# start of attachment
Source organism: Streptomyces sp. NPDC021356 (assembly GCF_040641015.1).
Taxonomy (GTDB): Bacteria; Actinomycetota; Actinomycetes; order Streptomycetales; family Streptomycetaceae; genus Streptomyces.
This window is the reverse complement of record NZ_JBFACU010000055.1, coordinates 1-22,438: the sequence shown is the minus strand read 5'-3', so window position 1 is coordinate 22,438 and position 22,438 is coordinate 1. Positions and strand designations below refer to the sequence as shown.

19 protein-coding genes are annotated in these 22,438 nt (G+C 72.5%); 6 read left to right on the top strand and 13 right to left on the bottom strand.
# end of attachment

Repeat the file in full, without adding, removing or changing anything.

Source organism: Streptomyces sp. NPDC021356 (assembly GCF_040641015.1).
Taxonomy (GTDB): Bacteria; Actinomycetota; Actinomycetes; order Streptomycetales; family Streptomycetaceae; genus Streptomyces.
This window is the reverse complement of record NZ_JBFACU010000055.1, coordinates 1-22,438: the sequence shown is the minus strand read 5'-3', so window position 1 is coordinate 22,438 and position 22,438 is coordinate 1. Positions and strand designations below refer to the sequence as shown.

19 protein-coding genes are annotated in these 22,438 nt (G+C 72.5%); 6 read left to right on the top strand and 13 right to left on the bottom strand.